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CritiCool® Cooling vs. Comfort Cooling

UPDATED SEPTEMBER 19, 2023

 

by Mitsubishi Electric Critical Power Solutions' IT Cooling Product Management Team


The data center industry is seeing a shift to pre-fabricated, modular buildings to house electrical equipment for rapid expansion. These unoccupied modular buildings contain critical components that support the data center, such UPS modules, battery systems, switchgear, and static switches.

 

In the growing edge data center market, these modular buildings may also contain IT equipment, such as network switches and servers. All these components that support our data infrastructure generate heat and need to be cooled to prevent premature equipment failures and costly downtime.

 

In typical modular building applications, it is very common to see a through-wall comfort cooling product used to cool the building. These through wall coolers are a quality product that can fit a large range of applications, with the intent to make the ambient air suitable and comfortable for occupancy.

 

But are these products the right fit for keeping our critical infrastructure cool? 

 

The air conditioning unit must reduce the air temperature (Sensible Cooling Capacity, SCC) and remove humidity (Latent Cooling Capacity, LCC). These two parts make up your Total Cooling Capacity (TCC). The relationship between SCC and TCC is called Sensible Heat Ratio (SHR).

SHR = SCC/TCC

 

Because the electrical equipment is in an unoccupied room and does not generate humidity, you don’t need high latent cooling capacity (in short, the ability to remove moisture from the surrounding environment) that comfort cooling products provide. 

 

For data center applications, it is common to see a SHR from 0.9 to 1.0.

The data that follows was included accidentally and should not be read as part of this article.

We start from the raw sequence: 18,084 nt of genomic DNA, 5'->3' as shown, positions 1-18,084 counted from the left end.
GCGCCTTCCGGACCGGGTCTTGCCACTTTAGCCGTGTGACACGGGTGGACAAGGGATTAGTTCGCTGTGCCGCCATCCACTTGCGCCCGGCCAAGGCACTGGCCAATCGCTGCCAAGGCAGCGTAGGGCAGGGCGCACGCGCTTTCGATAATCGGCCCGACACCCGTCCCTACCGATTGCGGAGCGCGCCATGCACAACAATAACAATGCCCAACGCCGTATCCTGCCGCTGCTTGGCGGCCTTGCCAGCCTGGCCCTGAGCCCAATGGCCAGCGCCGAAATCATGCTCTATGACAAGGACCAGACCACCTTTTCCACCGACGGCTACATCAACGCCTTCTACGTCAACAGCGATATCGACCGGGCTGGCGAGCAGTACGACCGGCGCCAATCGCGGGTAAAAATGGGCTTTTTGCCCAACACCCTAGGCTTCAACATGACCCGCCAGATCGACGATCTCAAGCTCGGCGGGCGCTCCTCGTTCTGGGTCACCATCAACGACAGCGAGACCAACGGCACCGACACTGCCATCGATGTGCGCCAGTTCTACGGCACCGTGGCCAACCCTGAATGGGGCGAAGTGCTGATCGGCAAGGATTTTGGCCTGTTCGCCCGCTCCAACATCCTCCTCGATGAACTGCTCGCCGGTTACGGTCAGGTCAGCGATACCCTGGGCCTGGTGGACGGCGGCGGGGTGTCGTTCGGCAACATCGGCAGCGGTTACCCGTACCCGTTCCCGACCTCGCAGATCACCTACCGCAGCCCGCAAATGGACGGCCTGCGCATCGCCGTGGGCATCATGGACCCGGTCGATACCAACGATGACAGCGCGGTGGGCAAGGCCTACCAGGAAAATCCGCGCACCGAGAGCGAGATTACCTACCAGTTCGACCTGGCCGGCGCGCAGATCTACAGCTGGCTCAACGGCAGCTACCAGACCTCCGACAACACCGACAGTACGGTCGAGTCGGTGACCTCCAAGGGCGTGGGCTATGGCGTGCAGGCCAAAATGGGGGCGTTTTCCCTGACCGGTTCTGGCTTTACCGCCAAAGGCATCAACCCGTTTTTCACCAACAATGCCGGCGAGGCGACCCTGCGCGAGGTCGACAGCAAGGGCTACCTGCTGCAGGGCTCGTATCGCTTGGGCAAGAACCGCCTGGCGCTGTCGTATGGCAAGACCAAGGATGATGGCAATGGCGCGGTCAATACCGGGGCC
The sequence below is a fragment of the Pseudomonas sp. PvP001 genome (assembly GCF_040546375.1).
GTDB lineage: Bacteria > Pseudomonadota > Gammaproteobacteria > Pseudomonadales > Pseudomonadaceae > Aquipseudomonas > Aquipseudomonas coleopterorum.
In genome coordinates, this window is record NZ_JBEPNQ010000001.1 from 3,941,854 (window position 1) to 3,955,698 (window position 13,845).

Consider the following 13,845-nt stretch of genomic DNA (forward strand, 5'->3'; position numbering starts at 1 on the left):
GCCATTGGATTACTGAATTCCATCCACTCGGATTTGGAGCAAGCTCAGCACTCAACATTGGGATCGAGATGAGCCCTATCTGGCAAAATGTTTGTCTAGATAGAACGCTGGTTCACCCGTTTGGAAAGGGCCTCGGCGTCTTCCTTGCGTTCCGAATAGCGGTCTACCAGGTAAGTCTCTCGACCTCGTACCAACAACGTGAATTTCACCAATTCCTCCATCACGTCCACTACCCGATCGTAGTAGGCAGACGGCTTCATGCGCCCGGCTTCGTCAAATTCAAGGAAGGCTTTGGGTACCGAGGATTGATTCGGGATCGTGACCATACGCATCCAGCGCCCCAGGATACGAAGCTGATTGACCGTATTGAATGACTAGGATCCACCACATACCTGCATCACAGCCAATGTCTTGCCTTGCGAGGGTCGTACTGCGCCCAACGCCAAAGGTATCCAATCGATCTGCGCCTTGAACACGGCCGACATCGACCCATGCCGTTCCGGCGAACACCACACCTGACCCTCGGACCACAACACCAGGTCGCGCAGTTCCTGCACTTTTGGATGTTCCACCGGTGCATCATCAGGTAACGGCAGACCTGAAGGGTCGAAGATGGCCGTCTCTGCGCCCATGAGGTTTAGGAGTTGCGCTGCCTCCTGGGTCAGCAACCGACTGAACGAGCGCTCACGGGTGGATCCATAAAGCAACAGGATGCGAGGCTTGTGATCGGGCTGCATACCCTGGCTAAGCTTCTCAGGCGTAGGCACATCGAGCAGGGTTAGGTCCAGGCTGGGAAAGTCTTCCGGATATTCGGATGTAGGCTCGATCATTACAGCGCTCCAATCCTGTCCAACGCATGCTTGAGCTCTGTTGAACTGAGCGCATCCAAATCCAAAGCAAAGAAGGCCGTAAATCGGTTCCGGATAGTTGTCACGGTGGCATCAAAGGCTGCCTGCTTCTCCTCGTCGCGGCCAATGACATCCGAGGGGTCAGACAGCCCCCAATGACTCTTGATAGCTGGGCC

The ideal SHR is 1.0; a higher SHR indicates the better use of energy is being used to cool the electrical equipment. No energy wasted. 

 

Mitsubishi Electric’s CritiCool® product for data center applications, the DX-P, is designed from the ground up for cooling IT and electrical components that can tolerate and function in a wide range of % relative humidity.

 

 

So, what’s the big deal if your cooling is comfort vs CritiCool® cooling? Are your critical components at risk? Not necessarily. But it could be costing you money. 

 

  1. IT Cooling products are designed to run 24/7. Even with N+1 redundancy, why put yourself at risk? If the product is not designed to run 24/7, this could lead to many break-fix instances.
  2. There are substantial energy savings. The comfort unit is essentially oversized because of the Latent Cooling Capacity; the energy draw on comfort cooling products is higher
  3. The upfront cost in some cases can be significantly less. Larger comfort cooling products may have a higher upfront cost than the higher SHR product. 

If you are looking at modular solutions or shelter applications (such as Telecom or process controls), take a look at your cooling solution and choose the best fit for your application.


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